# What Is Manifold Learning?

Machine learning is being used extensively in fields like computer vision, natural language processing, and data mining. In many modern applications that are being built, we usually derive a classifier or a model from an extremely large data set. The accuracy of the training algorithms is directly proportional to the amount of data we have. So most modern data sets often consist of a large number of examples, each of which is made up of many features. Having access to a lot of examples is very useful in extracting a good model from the data, but managing a large number of features is usually a burden to our algorithm. The thing is that some of these features may be irrelevant, so it’s important to make sure the final model doesn’t get affected by this. If the feature sets are complex, then our algorithm will be slowed down and it will be very difficult to find the global optimum. Given this situation, a good way to approach it would be to reduce the number of features we have. But if we do that in a careless manner, we might end up losing information. We want to reduce the number of features while retaining the maximum amount of information. Now what does it have to with manifold learning? Why do we care about reducing the dimensionality of our data?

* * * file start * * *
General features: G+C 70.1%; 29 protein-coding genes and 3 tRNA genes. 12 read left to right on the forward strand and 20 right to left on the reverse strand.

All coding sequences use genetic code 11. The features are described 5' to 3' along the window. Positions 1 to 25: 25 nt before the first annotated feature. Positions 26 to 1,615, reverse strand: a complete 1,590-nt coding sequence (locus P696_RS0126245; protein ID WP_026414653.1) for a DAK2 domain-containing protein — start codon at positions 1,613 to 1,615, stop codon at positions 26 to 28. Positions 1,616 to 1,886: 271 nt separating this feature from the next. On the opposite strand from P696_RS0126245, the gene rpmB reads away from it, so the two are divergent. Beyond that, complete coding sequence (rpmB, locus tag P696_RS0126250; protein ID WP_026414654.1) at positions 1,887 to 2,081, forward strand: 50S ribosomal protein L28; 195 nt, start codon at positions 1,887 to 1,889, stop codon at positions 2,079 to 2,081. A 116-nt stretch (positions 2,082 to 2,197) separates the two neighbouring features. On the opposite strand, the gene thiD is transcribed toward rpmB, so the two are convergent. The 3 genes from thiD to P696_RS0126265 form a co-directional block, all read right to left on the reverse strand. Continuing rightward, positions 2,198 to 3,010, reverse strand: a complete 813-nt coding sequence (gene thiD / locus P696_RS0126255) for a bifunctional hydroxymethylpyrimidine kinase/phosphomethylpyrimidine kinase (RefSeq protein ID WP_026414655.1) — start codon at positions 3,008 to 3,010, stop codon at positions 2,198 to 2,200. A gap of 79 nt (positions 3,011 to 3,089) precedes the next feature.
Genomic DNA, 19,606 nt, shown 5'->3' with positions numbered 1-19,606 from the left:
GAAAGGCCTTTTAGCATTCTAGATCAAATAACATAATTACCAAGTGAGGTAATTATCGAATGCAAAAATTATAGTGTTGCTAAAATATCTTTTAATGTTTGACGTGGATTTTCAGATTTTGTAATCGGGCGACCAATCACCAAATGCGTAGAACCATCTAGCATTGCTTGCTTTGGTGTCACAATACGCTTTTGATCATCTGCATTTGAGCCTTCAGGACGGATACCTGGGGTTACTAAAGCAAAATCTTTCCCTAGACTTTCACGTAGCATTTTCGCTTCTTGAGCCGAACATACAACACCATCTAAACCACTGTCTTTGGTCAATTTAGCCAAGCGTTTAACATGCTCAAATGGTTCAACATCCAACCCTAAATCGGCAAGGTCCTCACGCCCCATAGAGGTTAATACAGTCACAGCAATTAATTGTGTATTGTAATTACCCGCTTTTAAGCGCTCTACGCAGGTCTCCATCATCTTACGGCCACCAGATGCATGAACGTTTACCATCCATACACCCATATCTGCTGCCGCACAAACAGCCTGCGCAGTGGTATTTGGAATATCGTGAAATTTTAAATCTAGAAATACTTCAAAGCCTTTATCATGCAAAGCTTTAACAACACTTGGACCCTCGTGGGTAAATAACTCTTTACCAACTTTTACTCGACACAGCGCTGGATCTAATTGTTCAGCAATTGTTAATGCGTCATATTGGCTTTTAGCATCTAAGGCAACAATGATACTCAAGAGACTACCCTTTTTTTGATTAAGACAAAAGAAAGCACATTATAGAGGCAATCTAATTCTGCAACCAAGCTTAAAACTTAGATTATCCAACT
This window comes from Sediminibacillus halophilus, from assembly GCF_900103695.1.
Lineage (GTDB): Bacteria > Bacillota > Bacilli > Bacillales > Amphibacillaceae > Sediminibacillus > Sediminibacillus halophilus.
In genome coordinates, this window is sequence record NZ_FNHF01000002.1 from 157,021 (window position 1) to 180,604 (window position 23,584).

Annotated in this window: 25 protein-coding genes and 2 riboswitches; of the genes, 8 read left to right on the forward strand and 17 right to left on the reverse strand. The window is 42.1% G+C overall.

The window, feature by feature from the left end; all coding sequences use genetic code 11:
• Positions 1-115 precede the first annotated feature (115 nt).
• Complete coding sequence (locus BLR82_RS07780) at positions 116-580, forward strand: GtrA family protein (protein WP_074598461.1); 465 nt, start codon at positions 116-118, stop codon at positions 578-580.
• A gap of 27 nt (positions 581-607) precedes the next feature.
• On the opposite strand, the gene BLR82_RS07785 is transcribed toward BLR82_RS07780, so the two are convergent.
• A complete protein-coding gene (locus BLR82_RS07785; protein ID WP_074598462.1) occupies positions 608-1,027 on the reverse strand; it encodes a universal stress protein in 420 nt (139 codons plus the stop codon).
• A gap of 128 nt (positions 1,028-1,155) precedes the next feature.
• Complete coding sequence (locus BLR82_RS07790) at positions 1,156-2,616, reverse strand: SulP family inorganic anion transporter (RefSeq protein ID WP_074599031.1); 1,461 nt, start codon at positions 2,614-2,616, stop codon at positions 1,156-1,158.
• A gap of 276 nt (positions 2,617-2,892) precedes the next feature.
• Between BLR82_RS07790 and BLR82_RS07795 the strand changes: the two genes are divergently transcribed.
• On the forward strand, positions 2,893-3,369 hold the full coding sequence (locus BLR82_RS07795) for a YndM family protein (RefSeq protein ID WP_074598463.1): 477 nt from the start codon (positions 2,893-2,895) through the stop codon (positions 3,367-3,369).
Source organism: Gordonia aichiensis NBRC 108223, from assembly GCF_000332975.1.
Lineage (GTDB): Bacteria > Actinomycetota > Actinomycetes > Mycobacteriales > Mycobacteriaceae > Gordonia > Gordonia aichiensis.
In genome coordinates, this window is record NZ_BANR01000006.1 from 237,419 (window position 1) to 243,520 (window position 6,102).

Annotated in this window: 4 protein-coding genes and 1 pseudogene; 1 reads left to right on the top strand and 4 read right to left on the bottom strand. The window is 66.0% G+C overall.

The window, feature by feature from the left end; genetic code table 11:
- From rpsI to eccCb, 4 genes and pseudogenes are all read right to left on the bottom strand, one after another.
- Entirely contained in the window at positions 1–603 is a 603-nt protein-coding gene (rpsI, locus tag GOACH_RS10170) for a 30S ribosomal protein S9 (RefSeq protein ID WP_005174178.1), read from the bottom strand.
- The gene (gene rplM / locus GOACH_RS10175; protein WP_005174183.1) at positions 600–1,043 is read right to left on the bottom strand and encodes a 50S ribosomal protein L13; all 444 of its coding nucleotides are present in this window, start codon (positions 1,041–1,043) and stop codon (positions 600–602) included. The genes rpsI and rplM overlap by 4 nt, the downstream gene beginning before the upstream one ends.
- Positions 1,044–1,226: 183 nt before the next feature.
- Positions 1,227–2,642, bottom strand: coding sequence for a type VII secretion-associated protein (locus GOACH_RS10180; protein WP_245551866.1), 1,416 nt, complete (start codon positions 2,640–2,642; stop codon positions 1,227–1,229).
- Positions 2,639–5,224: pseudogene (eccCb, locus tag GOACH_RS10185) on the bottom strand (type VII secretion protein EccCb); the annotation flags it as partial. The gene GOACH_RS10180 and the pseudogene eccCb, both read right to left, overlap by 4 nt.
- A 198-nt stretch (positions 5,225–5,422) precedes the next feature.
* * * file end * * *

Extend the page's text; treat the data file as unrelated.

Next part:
First of all, what is “dimensionality”?

Dimensionality refers to the minimum number of coordinates needed to specify any point within a space or an object. So a line has a dimensionality of 1 because only one coordinate is needed to specify a point on it. If you consider the number line, you can just pick a number and you’ll know where it is. A planar surface, on the other hand, has a dimensionality of 2 because two coordinates are needed to specify a point on it. So trying to locate ‘5’ on a surface is meaningless because you need to specify the other coordinate too. To give a fairly rudimentary example, let’s consider a classroom. To identify someone uniquely, you need both the first name and the last name. Sometimes, the first name and last name of two students can be the same, so we may want the middle name as well. So the dimensionality for this case can be considered 3.